Chapter

Neuroendocrine serotonergic challenges in clinical research

Juan J. López-Ibor, Jerόnimo Sáiz-Ruiz, Leticia Moral, Isabel Moreno and Rosa Viñas

in 5-Hydroxytryptamine in Psychiatry

Published in print February 1991 | ISBN: 9780192620118
Published online March 2012 | e-ISBN: 9780191724725 | DOI: http://dx.doi.org/10.1093/acprof:oso/9780192620118.003.0014
Neuroendocrine serotonergic challenges in clinical research

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Biological research in psychiatry tries to correlate psychopathological and biological data in order to find mutual interactions. The methodological problems of this approach are immense because one has to look simultaneously at least two very complex, interacting systems. The investigation of the metabolism of serotonin (5-hydroxytryptamine, 5-HT) in psychiatry is based on several methodological approaches which study the concentrations of the neurotransmitter itself or its metabolites in post-mortem brain tissue, platelets, cerebrospinal fluid (CSF), or other body fluids. Clinical trials designed to test the involvement of serotonin in a specific disorder have also been used in this endeavour. CSF studies have been focusing on the measurement of the concentrations of 5-hydroxyindoleacetic acid (5-HIAA), the 5-HT metabolite, in both baseline conditions and after probenecid. Metabolite concentration ratios in CSF obtained from the lumbar space may not be representative of events taking place in higher parts of the nervous system. Further difficulties include the cross-sectional nature of most CSF evaluations and the limited availability of controls. Despite all the difficulties interesting results have been obtained with two 5-HT probes, fenfluramine and clomipramine, using methodologies which are simple enough for use in normal clinical conditions.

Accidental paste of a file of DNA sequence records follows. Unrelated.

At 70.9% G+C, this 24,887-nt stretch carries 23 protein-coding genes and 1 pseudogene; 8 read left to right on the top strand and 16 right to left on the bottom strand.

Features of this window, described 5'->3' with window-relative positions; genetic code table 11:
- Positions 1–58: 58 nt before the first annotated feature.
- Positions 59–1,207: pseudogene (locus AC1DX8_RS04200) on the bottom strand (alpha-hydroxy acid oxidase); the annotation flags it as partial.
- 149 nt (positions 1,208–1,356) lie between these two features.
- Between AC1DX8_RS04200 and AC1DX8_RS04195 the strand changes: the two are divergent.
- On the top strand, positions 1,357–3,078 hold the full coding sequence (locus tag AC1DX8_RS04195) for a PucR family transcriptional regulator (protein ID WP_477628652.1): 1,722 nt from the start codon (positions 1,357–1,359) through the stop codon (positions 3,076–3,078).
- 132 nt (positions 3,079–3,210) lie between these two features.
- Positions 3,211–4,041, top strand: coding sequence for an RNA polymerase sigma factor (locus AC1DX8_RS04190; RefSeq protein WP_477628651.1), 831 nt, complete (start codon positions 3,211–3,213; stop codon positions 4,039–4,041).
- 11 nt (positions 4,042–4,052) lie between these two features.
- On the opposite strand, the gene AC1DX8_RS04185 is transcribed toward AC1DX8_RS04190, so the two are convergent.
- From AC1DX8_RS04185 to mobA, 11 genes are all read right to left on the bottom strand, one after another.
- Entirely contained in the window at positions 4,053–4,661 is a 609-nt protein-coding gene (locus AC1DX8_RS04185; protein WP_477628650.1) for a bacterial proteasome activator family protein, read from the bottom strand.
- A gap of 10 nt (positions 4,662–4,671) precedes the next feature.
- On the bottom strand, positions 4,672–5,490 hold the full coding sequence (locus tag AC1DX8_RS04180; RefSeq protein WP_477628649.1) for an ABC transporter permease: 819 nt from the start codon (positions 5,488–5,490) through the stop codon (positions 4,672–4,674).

Keywords: psychopathology; metabolism; metabolites; cerebrospinal fluids; 5-hydroxyindoleacetic acid; clinical conditions

Chapter.  3660 words.  Illustrated.

Subjects: Neuroscience

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